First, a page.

Shrewsbury EdTech

Tech resources for Shrewsbury Public School educators

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Step 2: Curating and Sharing Open Educational Resources

Okay, let’s assume you have found some great educational resources for our classroom. Now what? defines curate as “to pull together, sift through, and select for presentation…” I couldn’t have said it better myself. You must collect and save these resources, then organize them in a way that makes sense to you. 

I would like to stress the “sharing” component. Teachers often do things in isolation and re-invent the wheel. Especially with the Common Core and new science standards, it’s essential for teachers to be more social and share resources with each other. We’re all in this together.

There are many tools out there for curating resources. I have long used the social bookmarking site Diigo for this purpose. (See our prior post on social bookmarking in the classroom.) It’s great for collecting resources, but not so great at sharing. A lot of teachers currently use services Google Drive, Evernote, and/or Edmodo to share resources with students. Their drawback is the limited types of resources they can handle (for now at least). I went searching for a way to curate and share all types of digital resources. I have found the perfect solution in Learnist. 


Learnist is relatively new service and clearly modeled after Pinterest. In fact, it is often referred to as “Pinterest for education”. Users create “digital learning boards” on varying topics. They can then add endless digital resources (“learnings”) to each board. 

It is very easy to add and organize content in Learnist, either directly on the website or through a browser bookmarklet. Learnist allows you to add a wide variety of content: PDFs, websites, blog posts, Google Maps, YouTube videos, simulations, Google docs, and Google forms to name just a few. The cool part is that all resources are viewed within the Learnist site. You can even click through presentations and complete surveys. You can even add entire Google Drive folders or link to other Learnist boards. Pretty much every digital resource I have collected can be organized and shared!

Check out my Learnist profile page to get a sense of how I am currently using it. So far, I have created a few learning boards for various science units and projects and have started to add materials to these boards. I gave Learnist a test drive recently to share resources with my students for their roller coaster energy project. They seemed to like it. 

Some Learnist features and classroom applications:

Re-position learnings in a board.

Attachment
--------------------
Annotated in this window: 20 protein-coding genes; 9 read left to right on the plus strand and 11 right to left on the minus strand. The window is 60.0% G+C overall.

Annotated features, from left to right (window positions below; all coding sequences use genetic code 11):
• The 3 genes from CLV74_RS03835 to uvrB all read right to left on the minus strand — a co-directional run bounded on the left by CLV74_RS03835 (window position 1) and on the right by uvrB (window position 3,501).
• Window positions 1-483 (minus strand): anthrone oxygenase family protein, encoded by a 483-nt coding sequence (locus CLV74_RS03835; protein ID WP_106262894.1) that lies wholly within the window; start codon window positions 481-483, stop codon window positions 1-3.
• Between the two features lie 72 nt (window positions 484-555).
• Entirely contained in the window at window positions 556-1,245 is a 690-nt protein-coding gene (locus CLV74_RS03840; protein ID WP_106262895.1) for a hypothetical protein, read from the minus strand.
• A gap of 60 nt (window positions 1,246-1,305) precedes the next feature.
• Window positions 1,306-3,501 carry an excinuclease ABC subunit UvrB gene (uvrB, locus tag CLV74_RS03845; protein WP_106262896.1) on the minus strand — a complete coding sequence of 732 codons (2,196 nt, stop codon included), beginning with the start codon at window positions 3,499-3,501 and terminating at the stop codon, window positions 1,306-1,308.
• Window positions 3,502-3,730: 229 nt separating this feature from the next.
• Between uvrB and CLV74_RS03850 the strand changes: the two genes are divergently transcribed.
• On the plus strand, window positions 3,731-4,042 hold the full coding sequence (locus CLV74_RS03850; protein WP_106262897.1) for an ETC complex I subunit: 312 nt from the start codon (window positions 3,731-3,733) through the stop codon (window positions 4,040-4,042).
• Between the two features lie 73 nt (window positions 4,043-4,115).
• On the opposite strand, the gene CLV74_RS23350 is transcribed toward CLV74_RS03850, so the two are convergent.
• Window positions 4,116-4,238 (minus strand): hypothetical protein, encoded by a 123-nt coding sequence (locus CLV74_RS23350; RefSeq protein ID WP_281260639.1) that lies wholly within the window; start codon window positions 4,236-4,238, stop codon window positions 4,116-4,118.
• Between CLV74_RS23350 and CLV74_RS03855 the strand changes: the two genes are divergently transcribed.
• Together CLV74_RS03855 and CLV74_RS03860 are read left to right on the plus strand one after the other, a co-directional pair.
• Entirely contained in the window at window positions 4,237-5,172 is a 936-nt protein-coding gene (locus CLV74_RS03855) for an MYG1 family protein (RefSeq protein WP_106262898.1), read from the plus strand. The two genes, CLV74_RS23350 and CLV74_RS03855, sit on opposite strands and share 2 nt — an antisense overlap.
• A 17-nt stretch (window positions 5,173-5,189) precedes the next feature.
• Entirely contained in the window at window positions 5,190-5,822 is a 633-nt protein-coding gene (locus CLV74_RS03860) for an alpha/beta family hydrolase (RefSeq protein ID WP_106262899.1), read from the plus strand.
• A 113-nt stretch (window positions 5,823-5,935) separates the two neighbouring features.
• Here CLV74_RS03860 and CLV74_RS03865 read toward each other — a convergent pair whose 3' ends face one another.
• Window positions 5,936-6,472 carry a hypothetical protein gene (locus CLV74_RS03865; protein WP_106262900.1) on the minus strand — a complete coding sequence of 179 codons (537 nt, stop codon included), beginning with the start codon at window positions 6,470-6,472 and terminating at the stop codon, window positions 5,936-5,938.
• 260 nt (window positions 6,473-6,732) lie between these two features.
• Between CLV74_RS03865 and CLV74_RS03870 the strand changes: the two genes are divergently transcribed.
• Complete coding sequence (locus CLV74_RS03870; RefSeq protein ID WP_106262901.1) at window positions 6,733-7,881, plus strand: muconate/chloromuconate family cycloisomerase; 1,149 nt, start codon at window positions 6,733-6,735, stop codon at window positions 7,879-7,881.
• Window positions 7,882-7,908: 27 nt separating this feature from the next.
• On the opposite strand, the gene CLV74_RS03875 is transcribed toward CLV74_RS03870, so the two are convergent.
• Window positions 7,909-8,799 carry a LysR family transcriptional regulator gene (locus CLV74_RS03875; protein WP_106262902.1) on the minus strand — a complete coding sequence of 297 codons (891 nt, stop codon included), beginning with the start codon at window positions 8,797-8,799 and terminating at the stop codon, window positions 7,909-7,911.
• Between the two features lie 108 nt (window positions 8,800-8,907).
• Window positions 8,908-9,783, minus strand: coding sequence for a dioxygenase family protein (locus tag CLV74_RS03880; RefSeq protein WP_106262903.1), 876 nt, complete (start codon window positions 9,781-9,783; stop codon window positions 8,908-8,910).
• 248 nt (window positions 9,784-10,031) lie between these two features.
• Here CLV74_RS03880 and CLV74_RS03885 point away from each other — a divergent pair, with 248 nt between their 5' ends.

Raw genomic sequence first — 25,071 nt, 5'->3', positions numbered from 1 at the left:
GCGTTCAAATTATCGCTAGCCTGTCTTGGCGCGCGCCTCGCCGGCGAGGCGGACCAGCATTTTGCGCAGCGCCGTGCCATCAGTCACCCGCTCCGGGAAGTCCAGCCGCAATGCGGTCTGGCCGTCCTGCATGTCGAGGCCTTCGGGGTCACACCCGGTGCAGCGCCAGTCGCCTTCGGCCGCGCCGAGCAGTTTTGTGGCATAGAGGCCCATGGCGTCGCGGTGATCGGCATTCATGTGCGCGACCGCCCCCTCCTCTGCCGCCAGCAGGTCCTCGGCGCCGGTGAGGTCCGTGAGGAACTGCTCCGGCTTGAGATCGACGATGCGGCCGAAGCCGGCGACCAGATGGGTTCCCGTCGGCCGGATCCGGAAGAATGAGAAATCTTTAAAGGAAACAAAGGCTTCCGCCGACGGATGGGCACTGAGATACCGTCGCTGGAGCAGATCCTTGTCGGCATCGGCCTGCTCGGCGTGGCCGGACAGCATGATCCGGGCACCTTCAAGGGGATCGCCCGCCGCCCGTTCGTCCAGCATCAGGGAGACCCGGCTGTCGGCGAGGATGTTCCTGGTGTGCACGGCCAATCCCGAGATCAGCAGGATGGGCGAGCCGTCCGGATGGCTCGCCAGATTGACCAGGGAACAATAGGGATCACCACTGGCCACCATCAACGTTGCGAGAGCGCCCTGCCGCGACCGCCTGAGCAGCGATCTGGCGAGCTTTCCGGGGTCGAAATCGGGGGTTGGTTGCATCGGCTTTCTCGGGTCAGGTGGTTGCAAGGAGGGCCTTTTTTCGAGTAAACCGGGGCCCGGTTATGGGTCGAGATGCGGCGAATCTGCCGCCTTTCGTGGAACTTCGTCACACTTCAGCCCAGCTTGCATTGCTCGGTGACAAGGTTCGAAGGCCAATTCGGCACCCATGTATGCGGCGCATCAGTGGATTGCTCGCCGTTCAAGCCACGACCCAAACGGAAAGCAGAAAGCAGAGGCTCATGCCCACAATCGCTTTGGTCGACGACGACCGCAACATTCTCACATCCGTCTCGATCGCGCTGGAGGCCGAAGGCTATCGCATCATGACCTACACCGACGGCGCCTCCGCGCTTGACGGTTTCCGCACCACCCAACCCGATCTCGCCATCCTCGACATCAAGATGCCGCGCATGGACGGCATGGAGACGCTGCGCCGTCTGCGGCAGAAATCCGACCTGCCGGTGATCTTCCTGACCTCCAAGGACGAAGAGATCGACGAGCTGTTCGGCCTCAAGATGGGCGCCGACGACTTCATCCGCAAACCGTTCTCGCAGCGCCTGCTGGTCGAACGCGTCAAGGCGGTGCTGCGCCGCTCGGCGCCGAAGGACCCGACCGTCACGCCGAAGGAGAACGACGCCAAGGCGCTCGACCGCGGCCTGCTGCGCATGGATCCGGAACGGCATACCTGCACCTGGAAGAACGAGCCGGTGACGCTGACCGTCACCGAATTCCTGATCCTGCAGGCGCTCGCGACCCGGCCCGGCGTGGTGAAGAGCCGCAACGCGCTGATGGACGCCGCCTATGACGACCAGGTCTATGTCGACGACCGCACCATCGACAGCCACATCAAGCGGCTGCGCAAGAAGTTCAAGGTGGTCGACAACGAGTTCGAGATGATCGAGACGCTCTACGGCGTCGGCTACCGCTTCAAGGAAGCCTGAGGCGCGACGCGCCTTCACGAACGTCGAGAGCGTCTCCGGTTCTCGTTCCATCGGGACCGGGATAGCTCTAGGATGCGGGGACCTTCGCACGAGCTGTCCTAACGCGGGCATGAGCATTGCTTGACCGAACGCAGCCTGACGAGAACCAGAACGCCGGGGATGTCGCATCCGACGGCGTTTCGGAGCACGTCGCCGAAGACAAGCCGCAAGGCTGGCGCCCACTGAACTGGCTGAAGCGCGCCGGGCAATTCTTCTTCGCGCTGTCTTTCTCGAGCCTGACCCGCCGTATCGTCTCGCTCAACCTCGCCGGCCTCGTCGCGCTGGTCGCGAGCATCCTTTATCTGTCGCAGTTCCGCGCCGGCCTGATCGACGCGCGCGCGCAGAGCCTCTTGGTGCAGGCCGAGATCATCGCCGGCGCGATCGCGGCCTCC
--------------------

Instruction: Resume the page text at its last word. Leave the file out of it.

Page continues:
As you add “learnings” (the various resources you collect) to a board, you can rearrange their order. For example, you may want the most important information at the top of the list. 

“Marked done” feature

As you look at the resources in a board, each one has a checkmark at the top right where you can check off a resource once you have looked at it. Imagine you have a board that includes five resources for students to look at. This feature is helpful for students to keep track of resources they have already looked at.  

Re-add learnings to a different learning board. 

This is probably my most favorite feature of Learnist. Not only is Learnist my favorite tool to curate and share educational resources, but it’s also an excellent place to find resources! You can search for content and find some great resources being shared by other teachers. For example, I found a learning board created by another teacher on renewable and non-renewable energy. Each resource in that board has a “re-add” button that allows me to quickly and easily add that resource to one of my own learning boards. 

Each board can have multiple collaborators.

Multiple teachers can share resources together on a single board. These combined resources can then be shared with all of their students. Another great potential of Learnist is to have students use it. This is a great way for students to collaborate on group research projects.

Learnist is social

Learnist provides many sharing opportunities. You can “like” resources and “follow” other users. If your students decided to use Learnist to curate their own resources, they could “follow” you to get quick access to your materials. 

Suggest learnings

Learnist users can suggest possible “learnings” to other users. I have already had a student suggest a website for me to add to one of my roller coaster physics board!